Metformin, a well-tolerated drug prescribed for diabetics, may also protect against liver cancer, says a new study.
The study, led by Geoffrey Girnun, assistant professor of biochemistry and molecular biology at the University of Maryland School of Medicine, looks at the effect of metformin in cancer prevention and is one of the first to evaluate liver cancer.
“Since many of the effects of the drug take place in the liver, we were surprised when we reviewed the literature that there was no direct evidence for a protective effect of metformin in liver cancer except for a few retrospective epidemiological studies,” Girnun was quoted as saying in the journal Cancer Prevention Research.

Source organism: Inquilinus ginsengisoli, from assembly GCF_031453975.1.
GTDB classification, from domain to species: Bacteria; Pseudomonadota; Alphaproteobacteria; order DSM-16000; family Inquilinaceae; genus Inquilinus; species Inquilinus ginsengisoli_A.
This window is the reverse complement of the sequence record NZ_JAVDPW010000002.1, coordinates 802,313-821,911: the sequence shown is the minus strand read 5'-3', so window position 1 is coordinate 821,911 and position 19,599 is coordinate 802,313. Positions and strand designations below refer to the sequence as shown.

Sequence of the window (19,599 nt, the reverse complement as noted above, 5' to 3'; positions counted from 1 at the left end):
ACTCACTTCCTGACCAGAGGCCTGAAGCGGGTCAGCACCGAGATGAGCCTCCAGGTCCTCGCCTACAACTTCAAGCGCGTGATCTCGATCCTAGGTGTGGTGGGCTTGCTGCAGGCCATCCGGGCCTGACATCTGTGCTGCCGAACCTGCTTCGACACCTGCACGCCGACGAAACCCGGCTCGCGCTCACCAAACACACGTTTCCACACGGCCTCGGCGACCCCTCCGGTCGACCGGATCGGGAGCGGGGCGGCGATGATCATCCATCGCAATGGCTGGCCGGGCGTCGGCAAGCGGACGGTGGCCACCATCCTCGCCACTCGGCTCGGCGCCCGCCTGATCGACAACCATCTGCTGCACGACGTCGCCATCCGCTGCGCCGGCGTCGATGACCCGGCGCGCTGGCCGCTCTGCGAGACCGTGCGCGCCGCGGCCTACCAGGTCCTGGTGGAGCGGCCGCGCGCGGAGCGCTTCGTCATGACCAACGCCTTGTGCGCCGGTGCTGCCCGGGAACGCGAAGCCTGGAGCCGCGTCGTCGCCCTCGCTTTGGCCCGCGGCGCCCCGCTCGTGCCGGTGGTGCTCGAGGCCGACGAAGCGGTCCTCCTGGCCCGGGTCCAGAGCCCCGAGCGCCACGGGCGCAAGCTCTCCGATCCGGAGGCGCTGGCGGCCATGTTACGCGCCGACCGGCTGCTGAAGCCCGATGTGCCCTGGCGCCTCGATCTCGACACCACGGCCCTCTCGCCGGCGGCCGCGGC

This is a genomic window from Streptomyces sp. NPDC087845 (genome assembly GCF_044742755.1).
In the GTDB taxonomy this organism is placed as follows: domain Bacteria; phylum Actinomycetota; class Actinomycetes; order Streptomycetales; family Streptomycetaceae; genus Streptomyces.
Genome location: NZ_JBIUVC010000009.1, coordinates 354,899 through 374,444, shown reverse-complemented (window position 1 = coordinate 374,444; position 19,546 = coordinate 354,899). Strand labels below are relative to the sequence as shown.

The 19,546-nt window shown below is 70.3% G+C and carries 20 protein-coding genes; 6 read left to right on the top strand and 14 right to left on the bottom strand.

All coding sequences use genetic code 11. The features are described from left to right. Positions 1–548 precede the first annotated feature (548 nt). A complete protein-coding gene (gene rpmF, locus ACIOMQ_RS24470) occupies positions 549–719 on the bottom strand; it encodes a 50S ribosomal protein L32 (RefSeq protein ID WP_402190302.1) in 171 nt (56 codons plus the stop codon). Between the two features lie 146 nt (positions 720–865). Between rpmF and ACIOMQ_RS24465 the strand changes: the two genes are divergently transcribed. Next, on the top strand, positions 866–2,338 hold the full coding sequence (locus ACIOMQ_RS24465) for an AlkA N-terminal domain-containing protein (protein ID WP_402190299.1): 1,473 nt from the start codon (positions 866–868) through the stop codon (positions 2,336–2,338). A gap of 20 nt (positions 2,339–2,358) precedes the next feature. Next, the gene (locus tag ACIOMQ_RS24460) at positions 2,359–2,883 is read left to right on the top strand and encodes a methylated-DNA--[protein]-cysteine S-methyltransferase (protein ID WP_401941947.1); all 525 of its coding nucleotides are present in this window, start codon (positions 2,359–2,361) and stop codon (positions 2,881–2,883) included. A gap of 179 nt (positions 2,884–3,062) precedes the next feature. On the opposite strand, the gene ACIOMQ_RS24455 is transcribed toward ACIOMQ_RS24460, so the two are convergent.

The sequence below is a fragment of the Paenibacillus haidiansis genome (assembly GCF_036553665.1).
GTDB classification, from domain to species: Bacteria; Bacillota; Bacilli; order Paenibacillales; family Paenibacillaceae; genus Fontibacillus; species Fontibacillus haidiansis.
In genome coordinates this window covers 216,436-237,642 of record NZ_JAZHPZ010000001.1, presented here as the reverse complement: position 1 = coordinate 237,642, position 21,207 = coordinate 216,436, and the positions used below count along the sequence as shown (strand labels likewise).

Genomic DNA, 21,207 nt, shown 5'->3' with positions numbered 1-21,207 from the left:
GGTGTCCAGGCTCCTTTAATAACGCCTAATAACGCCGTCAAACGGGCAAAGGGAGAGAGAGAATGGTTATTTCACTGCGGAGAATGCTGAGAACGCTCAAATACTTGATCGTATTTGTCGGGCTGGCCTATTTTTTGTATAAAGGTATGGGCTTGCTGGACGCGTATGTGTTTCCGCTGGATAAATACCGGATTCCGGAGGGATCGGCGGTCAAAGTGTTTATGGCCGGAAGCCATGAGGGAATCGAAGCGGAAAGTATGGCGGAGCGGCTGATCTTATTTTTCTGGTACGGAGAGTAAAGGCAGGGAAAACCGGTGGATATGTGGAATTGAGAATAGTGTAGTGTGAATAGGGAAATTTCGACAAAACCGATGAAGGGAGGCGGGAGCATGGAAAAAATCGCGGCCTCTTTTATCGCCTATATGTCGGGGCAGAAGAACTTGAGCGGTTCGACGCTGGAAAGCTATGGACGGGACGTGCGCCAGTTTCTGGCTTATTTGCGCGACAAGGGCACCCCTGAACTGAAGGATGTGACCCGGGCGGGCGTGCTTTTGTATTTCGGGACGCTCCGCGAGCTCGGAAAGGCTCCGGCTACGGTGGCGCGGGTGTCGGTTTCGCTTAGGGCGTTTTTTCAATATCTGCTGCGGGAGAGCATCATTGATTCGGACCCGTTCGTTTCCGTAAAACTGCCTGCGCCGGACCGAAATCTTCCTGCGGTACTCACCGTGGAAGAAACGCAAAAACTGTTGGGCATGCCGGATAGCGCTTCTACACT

He and his colleagues chemically induced liver tumours in mice. These mice taking metformin displayed minimal tumour activity, while the control mice (not given metformin) displayed significant tumour growth, said a university statement.
Girnun’s team also showed that metformin prevented liver cancer in part by inhibiting lipid synthesis in the liver, a process known to promote cancer.
Diabetics, obese individuals, patients with hepatitis or patients with non-alcoholic fatty liver disease are at the greatest risk for liver cancer.